Eq. (57)

where c is an arbitrary amplitude applied to the shape. Inverse transforming, the shape we would like the DM to approximate is

Eq. (58)

This particular probe function is very simple to use during control because the size and location of the probed area in the image plane in λ/D units are exactly equal to the spatial frequency applied to the DM in units of cycles per aperture. Thus, to produce a probe pair, we simply specify the desired spatial frequencies in Eq. (58) and apply +φj(u,v) and φj(u,v) to get Ij+ and Ij, respectively. To get multiple probe pairs, one simply applies phase shifts to one of the cos functions in Eq. (58).

It is important to note that Eq. (57) should not be used to construct the observation matrix. This should be done by solving for the DM commands from Eq. (58) and applying them to the true system Jacobian in Eq. (9). The PSF will alter the field so that the field from a DM shape given by Eq. (58) will not have exact unit amplitude and the edges of the rectangle will extend by one radius of the PSF. The distribution will still be relatively uniform, most likely modulating each pixel in the dark hole.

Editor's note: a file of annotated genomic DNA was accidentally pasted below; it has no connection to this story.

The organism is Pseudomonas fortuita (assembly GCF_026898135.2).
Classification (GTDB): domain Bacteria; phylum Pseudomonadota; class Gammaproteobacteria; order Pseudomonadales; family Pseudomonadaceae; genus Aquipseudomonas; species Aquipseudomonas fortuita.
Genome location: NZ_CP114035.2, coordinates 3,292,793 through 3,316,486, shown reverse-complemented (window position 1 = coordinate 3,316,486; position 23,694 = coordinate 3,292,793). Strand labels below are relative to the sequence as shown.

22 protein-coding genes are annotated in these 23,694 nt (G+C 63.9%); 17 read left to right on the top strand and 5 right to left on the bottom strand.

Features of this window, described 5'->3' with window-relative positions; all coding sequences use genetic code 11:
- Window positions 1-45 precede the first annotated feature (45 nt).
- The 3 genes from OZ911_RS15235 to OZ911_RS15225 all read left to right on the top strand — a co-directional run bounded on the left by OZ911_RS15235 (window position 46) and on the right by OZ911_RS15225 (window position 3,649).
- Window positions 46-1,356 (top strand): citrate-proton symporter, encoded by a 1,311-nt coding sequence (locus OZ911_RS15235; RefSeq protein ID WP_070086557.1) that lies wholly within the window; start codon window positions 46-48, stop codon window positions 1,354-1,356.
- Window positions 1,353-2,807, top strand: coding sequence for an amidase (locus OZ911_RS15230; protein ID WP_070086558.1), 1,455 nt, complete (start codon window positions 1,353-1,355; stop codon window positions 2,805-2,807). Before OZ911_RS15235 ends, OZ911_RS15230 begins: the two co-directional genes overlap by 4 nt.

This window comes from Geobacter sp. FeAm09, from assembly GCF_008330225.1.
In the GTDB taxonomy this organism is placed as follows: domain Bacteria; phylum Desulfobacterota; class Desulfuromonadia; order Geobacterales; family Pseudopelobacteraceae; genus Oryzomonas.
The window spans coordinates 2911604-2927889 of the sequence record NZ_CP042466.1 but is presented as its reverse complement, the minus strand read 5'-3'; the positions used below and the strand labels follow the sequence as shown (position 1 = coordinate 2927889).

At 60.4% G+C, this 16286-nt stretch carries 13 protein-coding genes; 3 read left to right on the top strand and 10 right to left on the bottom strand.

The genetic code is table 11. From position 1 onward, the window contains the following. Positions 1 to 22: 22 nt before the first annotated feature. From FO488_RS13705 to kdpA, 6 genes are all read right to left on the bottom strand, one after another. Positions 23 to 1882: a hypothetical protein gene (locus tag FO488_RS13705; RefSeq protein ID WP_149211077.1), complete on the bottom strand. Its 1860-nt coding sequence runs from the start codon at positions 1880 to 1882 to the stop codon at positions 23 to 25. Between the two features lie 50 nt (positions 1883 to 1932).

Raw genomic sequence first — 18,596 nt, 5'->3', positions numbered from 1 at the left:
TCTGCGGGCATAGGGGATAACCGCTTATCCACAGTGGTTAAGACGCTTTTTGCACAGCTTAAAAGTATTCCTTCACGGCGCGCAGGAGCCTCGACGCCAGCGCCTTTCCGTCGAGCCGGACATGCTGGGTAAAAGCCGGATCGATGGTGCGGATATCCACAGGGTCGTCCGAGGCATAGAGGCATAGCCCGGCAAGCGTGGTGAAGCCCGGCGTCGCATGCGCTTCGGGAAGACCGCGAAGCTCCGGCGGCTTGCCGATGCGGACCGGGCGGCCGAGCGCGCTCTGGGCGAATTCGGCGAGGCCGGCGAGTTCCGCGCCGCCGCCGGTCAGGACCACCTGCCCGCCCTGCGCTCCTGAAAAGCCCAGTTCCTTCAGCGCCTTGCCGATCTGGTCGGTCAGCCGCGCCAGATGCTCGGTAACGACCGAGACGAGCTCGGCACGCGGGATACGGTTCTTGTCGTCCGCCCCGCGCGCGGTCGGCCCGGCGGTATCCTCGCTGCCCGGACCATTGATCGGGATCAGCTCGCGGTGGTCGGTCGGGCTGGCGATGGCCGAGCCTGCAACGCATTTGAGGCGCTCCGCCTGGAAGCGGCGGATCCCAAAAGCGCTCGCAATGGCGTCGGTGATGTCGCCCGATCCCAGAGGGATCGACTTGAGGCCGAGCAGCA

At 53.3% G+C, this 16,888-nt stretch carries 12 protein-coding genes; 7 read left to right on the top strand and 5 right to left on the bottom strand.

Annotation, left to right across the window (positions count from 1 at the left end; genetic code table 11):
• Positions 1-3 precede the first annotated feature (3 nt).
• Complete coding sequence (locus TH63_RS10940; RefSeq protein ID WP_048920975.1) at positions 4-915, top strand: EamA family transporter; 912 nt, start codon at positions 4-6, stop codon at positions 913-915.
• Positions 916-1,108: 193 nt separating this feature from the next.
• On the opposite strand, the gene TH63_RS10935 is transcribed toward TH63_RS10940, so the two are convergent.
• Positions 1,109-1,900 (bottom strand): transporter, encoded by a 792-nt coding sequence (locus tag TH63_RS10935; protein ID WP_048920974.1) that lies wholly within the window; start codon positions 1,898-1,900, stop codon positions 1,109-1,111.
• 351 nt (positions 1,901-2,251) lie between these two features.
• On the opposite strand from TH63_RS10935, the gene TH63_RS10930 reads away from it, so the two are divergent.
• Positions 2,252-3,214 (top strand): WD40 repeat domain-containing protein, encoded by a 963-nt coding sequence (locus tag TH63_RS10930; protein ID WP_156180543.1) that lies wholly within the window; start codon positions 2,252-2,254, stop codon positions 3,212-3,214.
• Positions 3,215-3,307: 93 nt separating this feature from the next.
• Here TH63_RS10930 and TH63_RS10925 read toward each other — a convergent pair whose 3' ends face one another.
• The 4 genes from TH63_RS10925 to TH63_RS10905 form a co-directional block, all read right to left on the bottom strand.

Error Analysis for Pair-Wise Probing

With DM probe shapes defined in Sec. 7, we analyze the variance of the electric field estimate given bounding cases of measurement noise. We begin with the effect of stellar shot noise on the estimate, demonstrate how zodi and dark current drive us to brighter probes, and determine the order of magnitude limit on how bright we may make the probes. We then determine what strategies can be used to obtain the most precise and accurate electric field estimates possible. In all cases, we propagate the uncertainty in the probe through the batch process estimator to more easily see the effect of noise in a single iteration. Since this amounts to a measurement error, the noise value will be identical in the Kalman filter and the optimal gain will more heavily weight information from the prior iteration. Thus, the batch process estimator represents the worst-case contribution of probe errors to our achievable contrast.